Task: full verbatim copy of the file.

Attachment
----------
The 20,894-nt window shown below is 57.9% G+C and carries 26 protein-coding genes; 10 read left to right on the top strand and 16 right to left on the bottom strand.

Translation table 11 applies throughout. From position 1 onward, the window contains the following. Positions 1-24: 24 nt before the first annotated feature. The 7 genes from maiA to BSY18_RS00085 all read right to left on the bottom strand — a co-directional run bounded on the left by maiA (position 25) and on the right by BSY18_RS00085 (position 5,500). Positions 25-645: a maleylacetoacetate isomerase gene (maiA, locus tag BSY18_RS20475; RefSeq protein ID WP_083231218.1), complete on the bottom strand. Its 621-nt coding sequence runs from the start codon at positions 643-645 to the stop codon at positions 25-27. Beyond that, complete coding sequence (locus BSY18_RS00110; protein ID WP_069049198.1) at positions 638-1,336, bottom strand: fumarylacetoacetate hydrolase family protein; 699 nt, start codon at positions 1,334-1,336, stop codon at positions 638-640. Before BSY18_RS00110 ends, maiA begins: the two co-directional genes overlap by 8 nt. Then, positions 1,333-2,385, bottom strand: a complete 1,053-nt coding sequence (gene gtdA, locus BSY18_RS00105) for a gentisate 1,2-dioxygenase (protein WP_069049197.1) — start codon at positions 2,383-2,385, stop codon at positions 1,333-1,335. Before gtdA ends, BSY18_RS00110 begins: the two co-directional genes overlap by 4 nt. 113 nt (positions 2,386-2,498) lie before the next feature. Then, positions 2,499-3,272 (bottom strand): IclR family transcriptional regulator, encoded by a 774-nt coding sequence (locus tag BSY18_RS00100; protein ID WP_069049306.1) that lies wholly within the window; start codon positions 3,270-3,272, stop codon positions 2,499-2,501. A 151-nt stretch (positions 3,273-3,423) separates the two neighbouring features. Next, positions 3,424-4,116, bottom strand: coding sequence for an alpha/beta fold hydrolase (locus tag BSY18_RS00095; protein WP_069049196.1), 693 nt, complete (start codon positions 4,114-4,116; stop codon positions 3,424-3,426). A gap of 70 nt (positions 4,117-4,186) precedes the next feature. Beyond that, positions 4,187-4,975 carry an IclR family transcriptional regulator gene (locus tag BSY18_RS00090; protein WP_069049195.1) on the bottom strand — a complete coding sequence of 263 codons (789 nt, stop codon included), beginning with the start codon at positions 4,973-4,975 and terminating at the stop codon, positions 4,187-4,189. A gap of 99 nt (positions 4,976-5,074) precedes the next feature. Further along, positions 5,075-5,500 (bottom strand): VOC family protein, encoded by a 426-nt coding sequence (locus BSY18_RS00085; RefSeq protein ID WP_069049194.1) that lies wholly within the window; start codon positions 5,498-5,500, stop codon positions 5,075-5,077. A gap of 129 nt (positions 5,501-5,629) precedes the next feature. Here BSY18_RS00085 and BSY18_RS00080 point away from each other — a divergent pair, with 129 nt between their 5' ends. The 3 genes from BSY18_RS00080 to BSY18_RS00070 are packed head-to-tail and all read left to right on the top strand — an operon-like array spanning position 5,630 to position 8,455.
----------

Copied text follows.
The 20,894-nt window shown below is 57.9% G+C and carries 26 protein-coding genes; 10 read left to right on the top strand and 16 right to left on the bottom strand.

Translation table 11 applies throughout. From position 1 onward, the window contains the following. Positions 1-24: 24 nt before the first annotated feature. The 7 genes from maiA to BSY18_RS00085 all read right to left on the bottom strand — a co-directional run bounded on the left by maiA (position 25) and on the right by BSY18_RS00085 (position 5,500). Positions 25-645: a maleylacetoacetate isomerase gene (maiA, locus tag BSY18_RS20475; RefSeq protein ID WP_083231218.1), complete on the bottom strand. Its 621-nt coding sequence runs from the start codon at positions 643-645 to the stop codon at positions 25-27. Beyond that, complete coding sequence (locus BSY18_RS00110; protein ID WP_069049198.1) at positions 638-1,336, bottom strand: fumarylacetoacetate hydrolase family protein; 699 nt, start codon at positions 1,334-1,336, stop codon at positions 638-640. Before BSY18_RS00110 ends, maiA begins: the two co-directional genes overlap by 8 nt. Then, positions 1,333-2,385, bottom strand: a complete 1,053-nt coding sequence (gene gtdA, locus BSY18_RS00105) for a gentisate 1,2-dioxygenase (protein WP_069049197.1) — start codon at positions 2,383-2,385, stop codon at positions 1,333-1,335. Before gtdA ends, BSY18_RS00110 begins: the two co-directional genes overlap by 4 nt. 113 nt (positions 2,386-2,498) lie before the next feature. Then, positions 2,499-3,272 (bottom strand): IclR family transcriptional regulator, encoded by a 774-nt coding sequence (locus tag BSY18_RS00100; protein ID WP_069049306.1) that lies wholly within the window; start codon positions 3,270-3,272, stop codon positions 2,499-2,501. A 151-nt stretch (positions 3,273-3,423) separates the two neighbouring features. Next, positions 3,424-4,116, bottom strand: coding sequence for an alpha/beta fold hydrolase (locus tag BSY18_RS00095; protein WP_069049196.1), 693 nt, complete (start codon positions 4,114-4,116; stop codon positions 3,424-3,426). A gap of 70 nt (positions 4,117-4,186) precedes the next feature. Beyond that, positions 4,187-4,975 carry an IclR family transcriptional regulator gene (locus tag BSY18_RS00090; protein WP_069049195.1) on the bottom strand — a complete coding sequence of 263 codons (789 nt, stop codon included), beginning with the start codon at positions 4,973-4,975 and terminating at the stop codon, positions 4,187-4,189. A gap of 99 nt (positions 4,976-5,074) precedes the next feature. Further along, positions 5,075-5,500 (bottom strand): VOC family protein, encoded by a 426-nt coding sequence (locus BSY18_RS00085; RefSeq protein ID WP_069049194.1) that lies wholly within the window; start codon positions 5,498-5,500, stop codon positions 5,075-5,077. A gap of 129 nt (positions 5,501-5,629) precedes the next feature. Here BSY18_RS00085 and BSY18_RS00080 point away from each other — a divergent pair, with 129 nt between their 5' ends. The 3 genes from BSY18_RS00080 to BSY18_RS00070 are packed head-to-tail and all read left to right on the top strand — an operon-like array spanning position 5,630 to position 8,455.